Two additional lights will be inside the stadium when the New York Giants and Washington Commanders square off on “Sunday Night Football” this weekend.
For the first time, a menorah will be lit during the National Football League’s championship game on Sunday, the first night of Hanukkah.
The lighting will occur after the game’s opening in Washington, DC, and is sponsored by Chabad of Maryland and CTeen International, the teen network of Chabad.
It will be shown on the jumbotrons at FedExField; it’s unclear if the NBC coverage will offer the illumination on screen.
In addition to local rabbis leading a menorah parade and tailgate party outside the stadium, they will distribute menorahs, latkes, sufganiyot, or Hanukkah doughnuts to Jewish supporters, Chabad claims that East Coast branches of the adolescent movement will attend the game.
“The first public menorah lighting during the prime-time game spreads Hanukkah’s light at a time when popular culture is reeling from antisemitism,” Chabad said in a statement to the Jerusalem Post.
“Eighty thousand fans watched from the stands, and upwards of eighteen million tuned in from home.”
“Sunday Night Football” has held primetime’s top spot for 11 years, according to NBC data, averaging 19.3 million viewers in 2021. Just east of Washington, D.C., FedExField has 82,000 seats for spectators.
The opportunity to spread the joy and light of Hanukkah is genuinely exceptional, said Rabbi Mendy Kotlarsky of CTeen International to the Post.
The public display occurs when anti-Semitism rises, especially in the sporting community.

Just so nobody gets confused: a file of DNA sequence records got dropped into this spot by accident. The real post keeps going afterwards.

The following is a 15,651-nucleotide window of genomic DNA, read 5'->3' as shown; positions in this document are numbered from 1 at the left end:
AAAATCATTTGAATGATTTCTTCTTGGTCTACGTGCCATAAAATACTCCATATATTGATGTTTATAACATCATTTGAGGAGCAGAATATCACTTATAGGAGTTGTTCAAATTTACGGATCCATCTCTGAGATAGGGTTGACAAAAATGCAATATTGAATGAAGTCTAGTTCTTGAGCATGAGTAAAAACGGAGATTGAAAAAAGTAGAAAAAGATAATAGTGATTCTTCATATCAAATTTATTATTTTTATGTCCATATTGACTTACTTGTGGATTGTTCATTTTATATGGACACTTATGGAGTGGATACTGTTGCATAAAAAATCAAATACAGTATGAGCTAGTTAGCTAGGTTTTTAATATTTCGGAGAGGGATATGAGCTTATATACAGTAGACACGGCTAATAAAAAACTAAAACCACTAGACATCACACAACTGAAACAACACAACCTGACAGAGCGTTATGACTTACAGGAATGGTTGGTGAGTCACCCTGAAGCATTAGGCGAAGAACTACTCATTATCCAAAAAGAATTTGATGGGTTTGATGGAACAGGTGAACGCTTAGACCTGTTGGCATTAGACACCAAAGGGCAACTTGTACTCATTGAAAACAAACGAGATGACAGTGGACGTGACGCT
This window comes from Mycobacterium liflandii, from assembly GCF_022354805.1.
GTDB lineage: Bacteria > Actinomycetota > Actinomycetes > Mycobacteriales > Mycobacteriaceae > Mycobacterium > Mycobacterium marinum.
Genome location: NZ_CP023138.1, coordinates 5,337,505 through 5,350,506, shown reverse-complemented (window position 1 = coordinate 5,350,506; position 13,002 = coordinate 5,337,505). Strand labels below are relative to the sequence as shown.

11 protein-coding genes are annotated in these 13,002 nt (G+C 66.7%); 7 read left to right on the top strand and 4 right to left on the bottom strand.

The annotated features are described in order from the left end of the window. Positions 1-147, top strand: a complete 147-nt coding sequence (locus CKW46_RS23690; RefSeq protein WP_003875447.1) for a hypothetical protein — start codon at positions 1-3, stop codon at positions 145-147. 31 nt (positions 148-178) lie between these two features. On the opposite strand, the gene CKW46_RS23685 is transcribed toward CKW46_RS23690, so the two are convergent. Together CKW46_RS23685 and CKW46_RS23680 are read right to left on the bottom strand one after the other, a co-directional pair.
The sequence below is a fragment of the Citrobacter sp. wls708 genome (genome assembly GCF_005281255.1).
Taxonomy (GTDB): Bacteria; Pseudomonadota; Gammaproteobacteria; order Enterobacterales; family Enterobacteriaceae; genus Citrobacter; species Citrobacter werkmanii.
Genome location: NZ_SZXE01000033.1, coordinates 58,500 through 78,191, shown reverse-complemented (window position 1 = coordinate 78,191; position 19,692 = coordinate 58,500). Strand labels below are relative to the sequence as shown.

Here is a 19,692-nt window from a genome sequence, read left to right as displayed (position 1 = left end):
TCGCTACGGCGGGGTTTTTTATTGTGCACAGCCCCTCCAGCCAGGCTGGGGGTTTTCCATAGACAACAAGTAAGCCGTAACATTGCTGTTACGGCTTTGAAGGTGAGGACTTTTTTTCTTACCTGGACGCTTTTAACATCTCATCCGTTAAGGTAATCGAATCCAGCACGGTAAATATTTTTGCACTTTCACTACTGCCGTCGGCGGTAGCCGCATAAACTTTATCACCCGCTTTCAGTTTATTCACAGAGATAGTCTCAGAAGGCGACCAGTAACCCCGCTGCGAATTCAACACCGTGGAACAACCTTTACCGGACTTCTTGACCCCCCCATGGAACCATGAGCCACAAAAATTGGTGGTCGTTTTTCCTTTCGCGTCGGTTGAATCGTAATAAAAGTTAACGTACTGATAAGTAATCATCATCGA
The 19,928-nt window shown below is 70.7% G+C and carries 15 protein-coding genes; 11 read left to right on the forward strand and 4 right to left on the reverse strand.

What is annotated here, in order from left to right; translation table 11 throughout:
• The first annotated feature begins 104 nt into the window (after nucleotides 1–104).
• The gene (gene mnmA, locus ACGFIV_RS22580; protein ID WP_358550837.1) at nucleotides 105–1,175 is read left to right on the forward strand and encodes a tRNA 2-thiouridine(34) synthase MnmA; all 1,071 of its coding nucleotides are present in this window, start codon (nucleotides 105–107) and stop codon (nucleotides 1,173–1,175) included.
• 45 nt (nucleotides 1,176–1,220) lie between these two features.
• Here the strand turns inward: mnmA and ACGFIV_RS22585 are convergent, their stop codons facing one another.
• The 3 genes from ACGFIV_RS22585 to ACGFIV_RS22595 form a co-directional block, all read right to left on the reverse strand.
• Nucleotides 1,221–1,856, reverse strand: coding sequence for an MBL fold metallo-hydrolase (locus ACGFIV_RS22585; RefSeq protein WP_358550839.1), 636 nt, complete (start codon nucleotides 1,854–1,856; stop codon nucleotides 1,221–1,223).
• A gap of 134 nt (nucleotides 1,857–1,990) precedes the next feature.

While the antisemitism controversy surrounding Brooklyn Nets star Kyrie Irving dominated headlines for much of the autumn, an Australian Jewish adolescent recruited into the nation’s top football league last month was met with online abuse.
There are very few Jewish players in the entire league, and neither the Giants nor the Commanders have any.
The owner of the Washington team, Dan Snyder, is Jewish and a member of the Greater Washington Jewish Sports Hall of Fame. Snyder is currently the subject of numerous investigations over alleged financial and sexual wrongdoing inside his business.
He’s thinking about letting the franchise go.
Despite not being Jewish, Giants president and co-owner John Mara has previously voiced displeasure when his team’s schedule conflicts with Jewish festivals.
When the Giants played on Rosh Hashanah earlier this season, the team’s co-owner and chairman Steve Mara expressed his unhappiness, saying, “We have always requested the league take the Jewish High Holy Days into consideration when designing our schedule.”
The Giants and Commanders are currently deadlocked in the standings, and both are competing for a postseason position, so this weekend’s matchup has added significance off the field.